Christmas Read-Aloud

I like to read chapter books to the kids in addition to picture books because I think it helps their concentration to pay attention to a longer story, and because they seem to enjoy the added detail and drama of a more in-depth tale.  I generally read one chapter per day although sometimes I can be persuaded to read more.  One of the books we read this month was Natalie Savage Carson’s Newberry Honor Award winning book The Family Under the Bridge.

The book tells the story of a homeless man in Paris who accidentally becomes attached to a homeless family of three children when they all find themselves sleeping under the same bridge.  I know, you’re thinking, “whoa, you’re reading to your preschoolers about homeless kids????” but the story is very upbeat and is all about the hope and ingenuity of this unlikely group as they learn that what is really important around Christmas time is family and friendship.

We enjoyed this book and the great illustrations by Garth Williams (who also illustrated the Little House books and others).  If you’re looking for something to read to your kids these last few days before Christmas, I’d recommend The Family Under the Bridge!

Disclosure: This post contains affiliate links.

This entry was posted in Homeschool, Kids Books, Parenting, Preschool, Reading. Bookmark the permalink.

4 Responses to Christmas Read-Aloud

  1. Anna Larson says:

    Our 5 1/2 year old (who is an advanced reader) was working on reading this herself this fall – some aloud with me and some on her own. We finally stopped reading it because the vocab was too hard for her when I wasn’t there to help – both with the sounding out of words and the understand of difficult vocab words.

    I know you have young kids and you read a ton to them… how to do you handle difficult vocab when you read aloud? Do you stop and define or explain words? Some words? All words that might be new? Summarize paragraphs in familiar vocab at the end after reading them? Or do nothing? Any one particular approach you do alot?? I do a mix of all of these, but just wondering how another mom handles this.

    Second, how do you handle the difficult and sensitive issues that a book like this raises? For example, the grandfather character calls the children “starlings” numerous times. Did you explain the derrogotory nature of that comment to your kids? Did they get it? Or what about the begging scene, when the grandfather uses the children’s singing to get money for all of them? He is totally using these orphan children for his own selfish ends… How do you explain these things to your kids…. or do you just let them get what they get and don’t discuss it?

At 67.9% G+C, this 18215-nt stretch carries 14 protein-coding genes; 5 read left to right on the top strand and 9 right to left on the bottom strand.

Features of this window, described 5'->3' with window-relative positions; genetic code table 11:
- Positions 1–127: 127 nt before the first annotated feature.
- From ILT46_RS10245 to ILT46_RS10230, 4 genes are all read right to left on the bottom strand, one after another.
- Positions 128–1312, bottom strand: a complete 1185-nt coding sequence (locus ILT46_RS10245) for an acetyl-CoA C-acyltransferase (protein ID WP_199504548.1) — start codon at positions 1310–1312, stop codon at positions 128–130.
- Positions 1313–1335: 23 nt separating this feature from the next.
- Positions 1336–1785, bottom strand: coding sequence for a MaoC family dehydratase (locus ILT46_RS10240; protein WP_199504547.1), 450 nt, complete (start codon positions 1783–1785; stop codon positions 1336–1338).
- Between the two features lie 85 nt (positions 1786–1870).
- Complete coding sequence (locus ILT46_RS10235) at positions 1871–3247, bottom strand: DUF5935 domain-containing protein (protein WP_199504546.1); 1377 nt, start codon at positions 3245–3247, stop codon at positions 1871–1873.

All that said, the book seemed great, and even though we did not finish it, I think I’d like to re-read (or have the girls read it) later, maybe when they are a little older. Perhaps it was also because we’d just finished reading “The Boxcar Children” together that I felt a little sensitive about issues relating to orphans in reading.

    On a totally different note, our girls heard so many fairy tales when they were little that their first mean name-calling name for each other was “peddler woman”! Instead of a nasty “You big dummy!” type comment, they would say in the same harsh tone to each other, “You’re a peddler woman!” I about died the day I figured out what was going on…. :) :)

    • Hi Anna,

      I tend to define words if the kids ask or seem confused, but otherwise I let it go. I think kids can pick up a lot of vocabulary just by hearing words in proper context, which is one of the reasons I read to the kids a lot. I don’t require narrations at this point since Hannah is not yet 5 and I’ve read that it’s best not to push it. She and Jack will sometimes narrate if they feel like it, I’d say about 25% of the time. I also don’t stop to explain every concept or potentially problematic issue or phrase, because I think that makes too big a deal out of it, and often when I make a big deal of something it tempts the kids to try it anyway! If I hear them use a phrase or word or idea in an inappropriate or unkind way, I will talk about it at that point. It’s not a perfect system, but it works for us right now.

      Thanks for your comment!

  2. Bethany says:

    I think I remember this book from my childhood. I am going to have to take a look at it and perhaps read it aloud to my class this year…after we finish Little House.

  3. Vicky says:

    I never saw this post! I am definitely going to see if this book is at the library. Thank you!

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